Videos and video game capturing has slowly become the leading way to communicate someone’s gaming views to the world. Anyone with a camera, microphone and capture card can share their views for everyone to see on YouTube, Twitch or whatever the cool kids are using. I was able to test out the elgato HD60 capture device to see about all this excitement.

Working in IT and dealing with technology pretty much every minute of the day, I like to start by judging new technology by user friendliness. The HD60 is very simple in pretty much every way. HD60 works with Microsoft Windows and Apple OS X operating systems. Both versions of the software can be downloaded for free from a link offered inside the packaging. There’s none of those CD things that we old people are always talking about.


Once the software is quickly installed, the device is pretty much plug and play, with HDMI in and out and a USB connection for the computer. If it takes more than one or two tries to figure out how the HD60 device is supposed to work, you probably shouldn’t worry about streaming games.

The simplicity of the hardware is nice but the software will make or break any tech. The HD60 can
capture up to 60 FPS at 1080p and offers a ton of features from streaming and recording, with very simple editing. The software also offers the ability to add a second video stream, like a webcam, and a separate audio input, via ¼” connection on the device itself. One could easily go from sitting on the couch to streaming a game on the web in minutes.

Sharing one’s completed masterpiece is as simple as the rest of the experience. Each option asks for current login credentials for access to accounts. Videos can be uploaded or streamed in formats for Apple TV, FaceBook, YouTube, Twitter, email and more. Once entered, it only takes a click of a button to have a game streaming or uploaded for the world to see. Even though most would still consider me young, I’m an old soul at heart. I hate kids running through my yard, loud noisy neighbors and I enjoy the pleasure of playing video games in the tranquility of my home and underpants. The HD60 capture device was simple enough for my old soul to master and feel comfortable with.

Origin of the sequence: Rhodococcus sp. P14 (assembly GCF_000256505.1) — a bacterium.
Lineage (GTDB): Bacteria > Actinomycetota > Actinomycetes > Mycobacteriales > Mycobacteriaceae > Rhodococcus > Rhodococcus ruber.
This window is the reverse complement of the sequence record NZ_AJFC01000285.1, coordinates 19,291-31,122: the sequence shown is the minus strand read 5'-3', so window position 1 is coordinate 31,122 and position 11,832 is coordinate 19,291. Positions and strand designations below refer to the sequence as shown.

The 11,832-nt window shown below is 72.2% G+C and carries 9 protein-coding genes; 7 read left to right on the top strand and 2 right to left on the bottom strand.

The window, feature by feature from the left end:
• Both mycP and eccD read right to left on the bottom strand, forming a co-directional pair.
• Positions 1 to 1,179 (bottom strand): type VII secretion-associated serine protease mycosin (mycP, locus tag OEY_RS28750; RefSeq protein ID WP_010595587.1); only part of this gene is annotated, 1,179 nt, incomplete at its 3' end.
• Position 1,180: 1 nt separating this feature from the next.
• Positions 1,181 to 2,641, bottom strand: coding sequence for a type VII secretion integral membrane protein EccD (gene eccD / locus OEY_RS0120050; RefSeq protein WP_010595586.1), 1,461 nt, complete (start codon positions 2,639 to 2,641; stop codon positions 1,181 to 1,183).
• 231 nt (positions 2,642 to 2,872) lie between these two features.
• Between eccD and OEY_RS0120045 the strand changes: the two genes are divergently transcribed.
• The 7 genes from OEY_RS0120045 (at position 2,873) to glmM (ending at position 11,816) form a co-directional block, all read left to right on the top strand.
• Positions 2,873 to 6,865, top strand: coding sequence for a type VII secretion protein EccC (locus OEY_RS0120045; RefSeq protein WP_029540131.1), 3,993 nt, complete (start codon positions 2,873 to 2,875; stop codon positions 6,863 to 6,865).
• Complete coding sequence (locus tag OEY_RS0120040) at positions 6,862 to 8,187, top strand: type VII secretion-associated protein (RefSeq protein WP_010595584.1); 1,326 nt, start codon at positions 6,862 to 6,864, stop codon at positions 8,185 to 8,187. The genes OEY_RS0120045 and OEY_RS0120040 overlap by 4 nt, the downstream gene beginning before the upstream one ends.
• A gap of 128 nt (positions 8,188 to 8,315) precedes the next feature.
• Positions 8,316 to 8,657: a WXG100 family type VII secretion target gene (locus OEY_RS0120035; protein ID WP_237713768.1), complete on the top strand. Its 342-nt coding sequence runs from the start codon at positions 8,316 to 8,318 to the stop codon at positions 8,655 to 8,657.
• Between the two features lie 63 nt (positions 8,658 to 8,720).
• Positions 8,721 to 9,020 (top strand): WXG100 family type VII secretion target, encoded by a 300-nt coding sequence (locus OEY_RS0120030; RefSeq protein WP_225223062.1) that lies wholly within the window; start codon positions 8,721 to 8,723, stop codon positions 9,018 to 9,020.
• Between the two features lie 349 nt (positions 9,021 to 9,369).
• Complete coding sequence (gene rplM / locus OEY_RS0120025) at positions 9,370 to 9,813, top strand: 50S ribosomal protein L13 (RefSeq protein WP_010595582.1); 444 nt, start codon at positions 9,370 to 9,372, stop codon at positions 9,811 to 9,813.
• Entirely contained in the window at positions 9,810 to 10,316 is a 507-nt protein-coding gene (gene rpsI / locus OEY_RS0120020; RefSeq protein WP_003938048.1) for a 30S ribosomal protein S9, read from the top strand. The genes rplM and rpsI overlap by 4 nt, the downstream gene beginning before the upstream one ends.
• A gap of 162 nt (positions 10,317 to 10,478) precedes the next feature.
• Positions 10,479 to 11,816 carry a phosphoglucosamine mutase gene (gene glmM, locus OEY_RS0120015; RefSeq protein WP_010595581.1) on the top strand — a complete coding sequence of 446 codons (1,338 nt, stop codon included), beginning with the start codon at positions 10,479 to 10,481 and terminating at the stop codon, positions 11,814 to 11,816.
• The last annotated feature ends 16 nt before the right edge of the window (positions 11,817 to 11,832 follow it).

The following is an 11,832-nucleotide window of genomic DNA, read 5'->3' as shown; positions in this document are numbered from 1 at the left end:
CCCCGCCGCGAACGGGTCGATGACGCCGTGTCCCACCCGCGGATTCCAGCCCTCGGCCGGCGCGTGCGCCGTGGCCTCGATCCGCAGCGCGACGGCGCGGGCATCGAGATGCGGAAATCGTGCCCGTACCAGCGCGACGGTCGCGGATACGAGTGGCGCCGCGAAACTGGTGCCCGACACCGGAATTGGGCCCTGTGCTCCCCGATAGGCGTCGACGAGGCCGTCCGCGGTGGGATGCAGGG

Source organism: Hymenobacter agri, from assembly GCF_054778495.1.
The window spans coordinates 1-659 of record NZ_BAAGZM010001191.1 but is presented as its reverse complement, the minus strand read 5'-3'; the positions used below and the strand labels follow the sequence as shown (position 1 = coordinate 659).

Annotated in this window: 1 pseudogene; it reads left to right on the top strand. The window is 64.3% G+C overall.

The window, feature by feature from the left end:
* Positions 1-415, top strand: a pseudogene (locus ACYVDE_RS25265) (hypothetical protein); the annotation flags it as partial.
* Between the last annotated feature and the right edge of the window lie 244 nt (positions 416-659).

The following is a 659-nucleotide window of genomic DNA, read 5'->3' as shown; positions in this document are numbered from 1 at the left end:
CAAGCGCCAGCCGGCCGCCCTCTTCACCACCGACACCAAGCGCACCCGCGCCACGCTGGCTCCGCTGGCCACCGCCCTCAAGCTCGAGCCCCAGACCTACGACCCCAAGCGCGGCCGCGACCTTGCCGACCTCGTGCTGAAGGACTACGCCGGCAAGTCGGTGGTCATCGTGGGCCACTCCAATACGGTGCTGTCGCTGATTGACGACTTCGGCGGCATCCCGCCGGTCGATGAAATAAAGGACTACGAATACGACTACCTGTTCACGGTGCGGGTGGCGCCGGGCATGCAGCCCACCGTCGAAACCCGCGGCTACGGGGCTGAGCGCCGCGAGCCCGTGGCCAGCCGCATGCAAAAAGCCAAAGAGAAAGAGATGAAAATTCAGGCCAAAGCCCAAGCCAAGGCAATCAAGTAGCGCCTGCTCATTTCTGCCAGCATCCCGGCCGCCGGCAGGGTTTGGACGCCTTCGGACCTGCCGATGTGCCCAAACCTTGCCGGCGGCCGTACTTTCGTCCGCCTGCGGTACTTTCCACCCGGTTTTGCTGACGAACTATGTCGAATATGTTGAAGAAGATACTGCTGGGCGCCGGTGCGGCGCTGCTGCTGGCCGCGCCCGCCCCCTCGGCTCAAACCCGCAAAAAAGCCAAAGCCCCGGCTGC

The HD60 was simple to set up and navigate but the most important part is how it captures footage. Below is my first test footage with Skylanders: Trap Team running at the highest capture quality (1080p).

My computer isn’t the most high-speed device in the world. It is hard to know what to blame for the video above. For those wondering, I’m running Windows 7 on a Dell Latitude 6410, Intel Duo Core 2.67GHz and 4 GB of Ram; to note the official website requirements are Windows 7, 4 GB or RAM and a 2nd generation i5 processors. Maybe, and most assuredly, using a more powerful computer would produce better results. I don’t have that luxury. I decided to run two more tests, but this time with Mario Kart 8. The first footage is trying to capture at the highest quality again and the second is configured to the lower 720p. As you will see I was able to capture some pretty good footage at the lower setting (Note: I also did a test with Rayman: Legends, which actually runs at 1080p. It produced the same results as the others).

Highest setting (1080p)

Lower settings (720p)

If you’re new to the world of game capture, like me, the HD60 is simple enough for anyone to use. According to my tests it looks like a newer computer, at least newer then six years, is needed to capture at the highest level. Expert capture’ers could probably piece together a better overall system, but for someone who is looking for a simple and versatile device, the HD60 should satisfy.